The local representatives on the Community Board are from the interest group subcommittees known as forums. Residents are encouraged to join the various forums to participate in shaping Roxby Downs. The current forums are Business, Sport and Recreation, Arts and Culture, Volunteering, Family, Multicultural, Women’s Network, Health, Alcohol and Substance Abuse, Environment, Roadsafe, Youth, Education and Child Development, and Community Garden.
Roxby Downs has a young population. According to the Australian Bureau of Statistics' 2016 Census the breakdown is:
- An estimated resident population of 4,500
- The average household size is 2.67 people.
- 37% of its population under the age of 19
- A high proportion of pre-schoolers and a low proportion of retirees
- A high percentage of workers in the mining industry
- A median weekly personal income of $1,547
- A low unemployment rate
- A thriving multicultural community
Arrival and Discovery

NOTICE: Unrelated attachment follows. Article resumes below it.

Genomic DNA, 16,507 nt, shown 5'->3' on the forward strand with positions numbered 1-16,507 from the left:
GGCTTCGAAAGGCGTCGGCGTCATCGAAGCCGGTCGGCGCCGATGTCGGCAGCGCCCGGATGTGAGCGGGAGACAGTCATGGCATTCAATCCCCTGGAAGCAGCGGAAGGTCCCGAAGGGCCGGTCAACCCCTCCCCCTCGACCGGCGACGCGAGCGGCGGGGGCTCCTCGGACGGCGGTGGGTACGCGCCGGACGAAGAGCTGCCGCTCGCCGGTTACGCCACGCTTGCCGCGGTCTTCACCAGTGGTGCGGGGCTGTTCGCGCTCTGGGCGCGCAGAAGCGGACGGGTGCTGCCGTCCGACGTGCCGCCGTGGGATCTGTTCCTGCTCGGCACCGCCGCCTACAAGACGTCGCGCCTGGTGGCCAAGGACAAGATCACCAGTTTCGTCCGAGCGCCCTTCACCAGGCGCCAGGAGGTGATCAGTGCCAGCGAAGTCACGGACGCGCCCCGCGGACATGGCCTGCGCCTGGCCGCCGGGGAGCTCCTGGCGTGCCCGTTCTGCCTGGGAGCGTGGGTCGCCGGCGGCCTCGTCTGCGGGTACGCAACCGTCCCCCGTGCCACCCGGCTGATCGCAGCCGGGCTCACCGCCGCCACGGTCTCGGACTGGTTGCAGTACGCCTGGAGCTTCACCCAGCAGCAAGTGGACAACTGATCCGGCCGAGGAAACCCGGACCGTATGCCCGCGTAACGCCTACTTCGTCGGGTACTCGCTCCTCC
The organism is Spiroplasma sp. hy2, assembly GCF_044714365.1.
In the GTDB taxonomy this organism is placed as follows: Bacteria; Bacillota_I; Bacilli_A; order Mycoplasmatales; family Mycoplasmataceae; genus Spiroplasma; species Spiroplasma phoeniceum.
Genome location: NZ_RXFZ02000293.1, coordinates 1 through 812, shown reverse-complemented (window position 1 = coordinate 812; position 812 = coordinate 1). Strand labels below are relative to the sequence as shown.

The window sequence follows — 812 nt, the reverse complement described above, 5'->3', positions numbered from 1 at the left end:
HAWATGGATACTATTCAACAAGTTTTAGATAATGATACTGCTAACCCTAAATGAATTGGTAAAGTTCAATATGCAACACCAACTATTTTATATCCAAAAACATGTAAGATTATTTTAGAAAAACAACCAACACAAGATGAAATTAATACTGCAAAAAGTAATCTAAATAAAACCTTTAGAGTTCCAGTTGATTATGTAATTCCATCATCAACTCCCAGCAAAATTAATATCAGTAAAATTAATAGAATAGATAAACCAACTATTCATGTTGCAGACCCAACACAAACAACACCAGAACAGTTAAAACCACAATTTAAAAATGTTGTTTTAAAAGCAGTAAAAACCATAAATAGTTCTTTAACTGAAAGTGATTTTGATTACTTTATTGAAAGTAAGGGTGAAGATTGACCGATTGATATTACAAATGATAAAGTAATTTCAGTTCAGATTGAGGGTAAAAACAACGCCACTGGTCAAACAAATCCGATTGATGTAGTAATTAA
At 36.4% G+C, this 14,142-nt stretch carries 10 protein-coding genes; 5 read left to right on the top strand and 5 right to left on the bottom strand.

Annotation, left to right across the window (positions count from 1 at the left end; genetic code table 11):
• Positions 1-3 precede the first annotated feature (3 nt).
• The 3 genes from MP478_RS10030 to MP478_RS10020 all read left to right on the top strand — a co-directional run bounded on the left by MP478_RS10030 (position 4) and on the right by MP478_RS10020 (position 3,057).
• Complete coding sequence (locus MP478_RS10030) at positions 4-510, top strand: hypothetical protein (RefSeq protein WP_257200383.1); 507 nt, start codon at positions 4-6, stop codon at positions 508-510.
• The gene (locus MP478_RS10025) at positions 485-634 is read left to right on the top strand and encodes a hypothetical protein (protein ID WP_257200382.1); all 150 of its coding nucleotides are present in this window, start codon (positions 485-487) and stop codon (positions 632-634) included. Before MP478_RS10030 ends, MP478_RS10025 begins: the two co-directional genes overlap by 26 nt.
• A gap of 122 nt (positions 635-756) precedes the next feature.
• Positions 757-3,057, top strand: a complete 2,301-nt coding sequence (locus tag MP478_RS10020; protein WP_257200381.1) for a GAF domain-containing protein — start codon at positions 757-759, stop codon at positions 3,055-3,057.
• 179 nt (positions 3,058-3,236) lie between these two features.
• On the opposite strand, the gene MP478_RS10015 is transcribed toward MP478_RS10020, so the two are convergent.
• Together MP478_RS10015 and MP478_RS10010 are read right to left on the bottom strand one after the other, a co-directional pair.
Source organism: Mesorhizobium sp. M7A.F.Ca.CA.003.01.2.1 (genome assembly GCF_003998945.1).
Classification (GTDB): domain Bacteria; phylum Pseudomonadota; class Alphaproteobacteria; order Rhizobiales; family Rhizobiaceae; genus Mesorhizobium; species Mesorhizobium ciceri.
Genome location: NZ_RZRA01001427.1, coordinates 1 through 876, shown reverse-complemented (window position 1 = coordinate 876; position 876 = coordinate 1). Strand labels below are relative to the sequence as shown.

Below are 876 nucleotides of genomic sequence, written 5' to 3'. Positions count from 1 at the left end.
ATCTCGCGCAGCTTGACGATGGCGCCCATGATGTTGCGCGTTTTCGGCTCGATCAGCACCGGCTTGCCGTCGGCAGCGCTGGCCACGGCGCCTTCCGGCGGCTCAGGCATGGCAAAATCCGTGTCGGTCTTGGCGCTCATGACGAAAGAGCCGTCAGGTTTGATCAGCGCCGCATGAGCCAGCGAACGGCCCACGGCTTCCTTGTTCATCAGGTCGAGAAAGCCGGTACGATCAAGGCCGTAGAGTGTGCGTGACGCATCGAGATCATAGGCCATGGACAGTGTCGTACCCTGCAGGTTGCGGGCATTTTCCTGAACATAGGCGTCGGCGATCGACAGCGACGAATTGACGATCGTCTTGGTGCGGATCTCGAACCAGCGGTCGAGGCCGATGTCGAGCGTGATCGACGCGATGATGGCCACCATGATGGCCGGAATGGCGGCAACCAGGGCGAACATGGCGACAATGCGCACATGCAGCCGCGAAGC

Roxby Downs sits like a modern oasis in the middle of the desert. The town is situated on a sloping plain to the south of the mine, surrounded by the red dirt of the desert, and framed by blue skies. It is also well known for its stunning sunsets. It is a vibrant and modern town that has been described by locals as the 'gateway to the outback'.
For international tourists, the Aussie experience hits an all-time high with kangaroos and emus known to walk the town’s streets. Visitors will also notice the relaxed feel of Roxby, as well as the great sense of community in the town.
Like most of inland South Australia, Roxby Downs has a desert climate, with little rainfall all year round. Roxby Downs is in one of the driest areas of the state. Summers are hot, with temperatures up to 45°C, while winters can be cold, particularly in the morning and at night, where temperatures can get to zero.
|Climate data for Roxby Downs|
|Record high °C (°F)||48.5
|Average high °C (°F)||37.2
|Average low °C (°F)||21.1
|Record low °C (°F)||11.5
|Average precipitation mm (inches)||10.8
|Average precipitation days||2.2||2.9||2.8||2.8||3.3||4.4||4.2||4.0||3.8||3.8||4.1||4.4||42.7|
Water and Power Supply